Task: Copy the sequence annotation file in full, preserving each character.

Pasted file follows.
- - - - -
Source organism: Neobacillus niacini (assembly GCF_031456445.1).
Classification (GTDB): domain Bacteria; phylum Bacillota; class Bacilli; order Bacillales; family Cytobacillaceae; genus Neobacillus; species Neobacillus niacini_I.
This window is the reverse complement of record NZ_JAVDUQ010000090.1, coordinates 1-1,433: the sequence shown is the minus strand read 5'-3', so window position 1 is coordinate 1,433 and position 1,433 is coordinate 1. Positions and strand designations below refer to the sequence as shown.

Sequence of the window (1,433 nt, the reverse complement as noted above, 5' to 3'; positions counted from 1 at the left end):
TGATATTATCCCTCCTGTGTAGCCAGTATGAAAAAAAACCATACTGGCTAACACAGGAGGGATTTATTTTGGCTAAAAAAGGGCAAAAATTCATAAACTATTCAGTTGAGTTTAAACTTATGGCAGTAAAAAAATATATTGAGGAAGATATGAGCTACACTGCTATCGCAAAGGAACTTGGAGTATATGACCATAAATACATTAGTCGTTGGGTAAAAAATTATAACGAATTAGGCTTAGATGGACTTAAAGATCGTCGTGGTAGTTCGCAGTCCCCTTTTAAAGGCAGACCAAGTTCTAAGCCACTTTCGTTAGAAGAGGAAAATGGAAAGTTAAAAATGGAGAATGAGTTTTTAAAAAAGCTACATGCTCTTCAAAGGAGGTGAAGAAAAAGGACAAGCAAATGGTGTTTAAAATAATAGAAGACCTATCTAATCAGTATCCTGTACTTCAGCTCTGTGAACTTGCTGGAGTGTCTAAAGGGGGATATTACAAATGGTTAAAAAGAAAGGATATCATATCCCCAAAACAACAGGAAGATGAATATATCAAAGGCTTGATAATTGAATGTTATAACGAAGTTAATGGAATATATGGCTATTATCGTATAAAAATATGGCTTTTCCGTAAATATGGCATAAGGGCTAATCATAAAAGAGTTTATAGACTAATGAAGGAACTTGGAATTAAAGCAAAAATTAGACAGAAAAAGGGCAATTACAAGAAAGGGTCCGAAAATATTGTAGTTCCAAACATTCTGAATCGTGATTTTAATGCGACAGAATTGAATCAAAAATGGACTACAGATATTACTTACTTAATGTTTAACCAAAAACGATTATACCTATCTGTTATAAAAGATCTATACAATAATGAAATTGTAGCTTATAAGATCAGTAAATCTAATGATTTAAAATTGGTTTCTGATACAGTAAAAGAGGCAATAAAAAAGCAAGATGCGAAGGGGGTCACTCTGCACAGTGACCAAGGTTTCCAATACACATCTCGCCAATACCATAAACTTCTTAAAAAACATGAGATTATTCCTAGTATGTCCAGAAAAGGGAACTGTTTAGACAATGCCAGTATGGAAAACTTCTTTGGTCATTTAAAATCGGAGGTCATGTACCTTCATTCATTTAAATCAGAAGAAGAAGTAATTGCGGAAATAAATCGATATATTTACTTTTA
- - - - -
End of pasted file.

Source organism: Neobacillus niacini (assembly GCF_031456445.1).
Classification (GTDB): domain Bacteria; phylum Bacillota; class Bacilli; order Bacillales; family Cytobacillaceae; genus Neobacillus; species Neobacillus niacini_I.
This window is the reverse complement of record NZ_JAVDUQ010000090.1, coordinates 1-1,433: the sequence shown is the minus strand read 5'-3', so window position 1 is coordinate 1,433 and position 1,433 is coordinate 1. Positions and strand designations below refer to the sequence as shown.

Sequence of the window (1,433 nt, the reverse complement as noted above, 5' to 3'; positions counted from 1 at the left end):
TGATATTATCCCTCCTGTGTAGCCAGTATGAAAAAAAACCATACTGGCTAACACAGGAGGGATTTATTTTGGCTAAAAAAGGGCAAAAATTCATAAACTATTCAGTTGAGTTTAAACTTATGGCAGTAAAAAAATATATTGAGGAAGATATGAGCTACACTGCTATCGCAAAGGAACTTGGAGTATATGACCATAAATACATTAGTCGTTGGGTAAAAAATTATAACGAATTAGGCTTAGATGGACTTAAAGATCGTCGTGGTAGTTCGCAGTCCCCTTTTAAAGGCAGACCAAGTTCTAAGCCACTTTCGTTAGAAGAGGAAAATGGAAAGTTAAAAATGGAGAATGAGTTTTTAAAAAAGCTACATGCTCTTCAAAGGAGGTGAAGAAAAAGGACAAGCAAATGGTGTTTAAAATAATAGAAGACCTATCTAATCAGTATCCTGTACTTCAGCTCTGTGAACTTGCTGGAGTGTCTAAAGGGGGATATTACAAATGGTTAAAAAGAAAGGATATCATATCCCCAAAACAACAGGAAGATGAATATATCAAAGGCTTGATAATTGAATGTTATAACGAAGTTAATGGAATATATGGCTATTATCGTATAAAAATATGGCTTTTCCGTAAATATGGCATAAGGGCTAATCATAAAAGAGTTTATAGACTAATGAAGGAACTTGGAATTAAAGCAAAAATTAGACAGAAAAAGGGCAATTACAAGAAAGGGTCCGAAAATATTGTAGTTCCAAACATTCTGAATCGTGATTTTAATGCGACAGAATTGAATCAAAAATGGACTACAGATATTACTTACTTAATGTTTAACCAAAAACGATTATACCTATCTGTTATAAAAGATCTATACAATAATGAAATTGTAGCTTATAAGATCAGTAAATCTAATGATTTAAAATTGGTTTCTGATACAGTAAAAGAGGCAATAAAAAAGCAAGATGCGAAGGGGGTCACTCTGCACAGTGACCAAGGTTTCCAATACACATCTCGCCAATACCATAAACTTCTTAAAAAACATGAGATTATTCCTAGTATGTCCAGAAAAGGGAACTGTTTAGACAATGCCAGTATGGAAAACTTCTTTGGTCATTTAAAATCGGAGGTCATGTACCTTCATTCATTTAAATCAGAAGAAGAAGTAATTGCGGAAATAAATCGATATATTTACTTTTA